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Does microcredit reach the poor and vulnerable? Evidence from northern Bangladesh

  • Amin, Sajeda
  • Rai, Ashok S.
  • Topa, Giorgio

The Grameen Bank's success in Bangladesh has made microcredit the hot new idea for reducing poverty. This paper uses panel data from two Bangladeshi villages to test if loan recipients are poorer and more vulnerable than non-recipients. Poverty is measured by levels of consumption. Vulnerablitiy is measured as fluctuations in consumption (associated with inefficient risk sharing). We find that loan recipients are poorer than non-recipients in both villages, but are more vulnerable than non-recipients only in the richer and more diversified village. Though microcredit programs target the landless, there is substantial leakage to the landed. Landlessness is not significangly associated with either poverty or vulnerablitiy, but female headship is. Female headed households may be a more appropriate target group for anti-poverty credit programs.

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Article provided by Elsevier in its journal Journal of Development Economics.

Volume (Year): 70 (2003)
Issue (Month): 1 (February)
Pages: 59-82

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Handle: RePEc:eee:deveco:v:70:y:2003:i:1:p:59-82
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  1. Robert M. Townsend, . "Risk and Insurance in Village India," University of Chicago - Population Research Center 91-3a, Chicago - Population Research Center.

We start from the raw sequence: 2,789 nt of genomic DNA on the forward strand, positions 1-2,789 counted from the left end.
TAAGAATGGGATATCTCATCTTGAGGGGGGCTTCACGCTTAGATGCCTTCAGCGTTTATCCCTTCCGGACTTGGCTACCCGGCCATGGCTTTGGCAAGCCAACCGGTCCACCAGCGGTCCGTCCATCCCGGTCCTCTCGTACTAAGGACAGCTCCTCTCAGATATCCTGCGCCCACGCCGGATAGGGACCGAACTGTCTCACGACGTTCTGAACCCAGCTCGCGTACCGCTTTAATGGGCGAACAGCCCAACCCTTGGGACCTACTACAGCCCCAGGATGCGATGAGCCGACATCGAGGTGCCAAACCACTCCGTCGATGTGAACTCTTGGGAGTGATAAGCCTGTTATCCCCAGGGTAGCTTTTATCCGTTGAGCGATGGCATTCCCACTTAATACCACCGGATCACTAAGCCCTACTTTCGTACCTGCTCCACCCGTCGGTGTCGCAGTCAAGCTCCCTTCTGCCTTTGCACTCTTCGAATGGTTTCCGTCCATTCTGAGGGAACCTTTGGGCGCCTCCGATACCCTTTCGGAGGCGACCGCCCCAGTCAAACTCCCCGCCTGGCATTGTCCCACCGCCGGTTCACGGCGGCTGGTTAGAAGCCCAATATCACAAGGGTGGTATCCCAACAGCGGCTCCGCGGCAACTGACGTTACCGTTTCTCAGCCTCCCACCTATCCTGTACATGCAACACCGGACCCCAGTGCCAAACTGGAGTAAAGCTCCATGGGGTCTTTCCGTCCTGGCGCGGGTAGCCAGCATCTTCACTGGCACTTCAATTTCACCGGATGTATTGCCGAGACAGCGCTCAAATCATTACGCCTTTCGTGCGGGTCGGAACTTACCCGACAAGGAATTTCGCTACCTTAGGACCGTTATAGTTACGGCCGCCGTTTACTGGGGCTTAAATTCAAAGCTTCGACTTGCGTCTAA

2. Navajas, Sergio & Schreiner, Mark & Meyer, Richard L. & Gonzalez-Vega, Claudio & Rodriguez-Meza, Jorge, 1998. "Microcredit And The Poorest Of The Poor: Theory And Evidence From Bolivia," Economics and Sociology Occasional Papers 28334, Ohio State University, Department of Agricultural, Environmental and Development Economics.
  3. Jalan, Jyotsna & Ravallion, Martin, 1997. "Are the poor less well-insured? Evidence on vulnerability to income risk in rural China," Policy Research Working Paper Series 1863, The World Bank.
  4. Anderson, Gordon, 1996. "Nonparametric Tests of Stochastic Dominance in Income Distributions," Econometrica, Econometric Society, vol. 64(5), pages 1183-93, September.
  5. Jonathan Morduch, 1999. "The Microfinance Promise," Journal of Economic Literature, American Economic Association, vol. 37(4), pages 1569-1614, December.
  6. Quentin Wodon, 1997. "Food energy intake and cost of basic needs: Measuring poverty in Bangladesh," Journal of Development Studies, Taylor & Francis Journals, vol. 34(2), pages 66-101.
  7. Mark M. Pitt & Shahidur R. Khandker, 1998. "The Impact of Group-Based Credit Programs on Poor Households in Bangladesh: Does the Gender of Participants Matter?," Journal of Political Economy, University of Chicago Press, vol. 106(5), pages 958-996, October.
  8. Martin Ravallion & Gaurav Datt, 1995. "Is Targeting Through a Work Requirement Efficient? Some Evidence for Rural India," Monash Economics Working Papers archive-41, Monash University, Department of Economics.
  9. Jonathan Morduch, 1998. "Does Microfinance Really Help the Poor? New Evidence from Flagship Programs in Bangladesh," Working Papers 198, Princeton University, Woodrow Wilson School of Public and International Affairs, Research Program in Development Studies..
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